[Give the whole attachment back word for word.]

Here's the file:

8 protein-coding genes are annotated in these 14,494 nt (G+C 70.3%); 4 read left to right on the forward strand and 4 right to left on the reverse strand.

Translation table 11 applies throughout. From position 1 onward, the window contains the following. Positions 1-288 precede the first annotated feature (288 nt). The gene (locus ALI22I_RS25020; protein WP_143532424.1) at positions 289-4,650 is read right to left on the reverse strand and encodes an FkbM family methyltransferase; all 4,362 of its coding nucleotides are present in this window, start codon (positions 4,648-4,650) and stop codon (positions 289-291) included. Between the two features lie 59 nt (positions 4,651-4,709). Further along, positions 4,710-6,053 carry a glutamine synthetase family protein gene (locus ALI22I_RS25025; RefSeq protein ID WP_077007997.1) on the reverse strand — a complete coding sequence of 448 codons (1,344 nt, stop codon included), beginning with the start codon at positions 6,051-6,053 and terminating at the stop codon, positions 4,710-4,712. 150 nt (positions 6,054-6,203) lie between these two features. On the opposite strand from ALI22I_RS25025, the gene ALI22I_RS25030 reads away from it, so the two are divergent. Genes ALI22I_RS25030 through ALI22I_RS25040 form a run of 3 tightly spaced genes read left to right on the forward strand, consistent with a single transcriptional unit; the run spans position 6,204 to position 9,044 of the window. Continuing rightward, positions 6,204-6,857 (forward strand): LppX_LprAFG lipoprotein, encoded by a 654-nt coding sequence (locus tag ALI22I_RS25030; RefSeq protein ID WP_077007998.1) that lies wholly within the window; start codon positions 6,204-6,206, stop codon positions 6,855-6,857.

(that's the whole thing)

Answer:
8 protein-coding genes are annotated in these 14,494 nt (G+C 70.3%); 4 read left to right on the forward strand and 4 right to left on the reverse strand.

Translation table 11 applies throughout. From position 1 onward, the window contains the following. Positions 1-288 precede the first annotated feature (288 nt). The gene (locus ALI22I_RS25020; protein WP_143532424.1) at positions 289-4,650 is read right to left on the reverse strand and encodes an FkbM family methyltransferase; all 4,362 of its coding nucleotides are present in this window, start codon (positions 4,648-4,650) and stop codon (positions 289-291) included. Between the two features lie 59 nt (positions 4,651-4,709). Further along, positions 4,710-6,053 carry a glutamine synthetase family protein gene (locus ALI22I_RS25025; RefSeq protein ID WP_077007997.1) on the reverse strand — a complete coding sequence of 448 codons (1,344 nt, stop codon included), beginning with the start codon at positions 6,051-6,053 and terminating at the stop codon, positions 4,710-4,712. 150 nt (positions 6,054-6,203) lie between these two features. On the opposite strand from ALI22I_RS25025, the gene ALI22I_RS25030 reads away from it, so the two are divergent. Genes ALI22I_RS25030 through ALI22I_RS25040 form a run of 3 tightly spaced genes read left to right on the forward strand, consistent with a single transcriptional unit; the run spans position 6,204 to position 9,044 of the window. Continuing rightward, positions 6,204-6,857 (forward strand): LppX_LprAFG lipoprotein, encoded by a 654-nt coding sequence (locus tag ALI22I_RS25030; RefSeq protein ID WP_077007998.1) that lies wholly within the window; start codon positions 6,204-6,206, stop codon positions 6,855-6,857.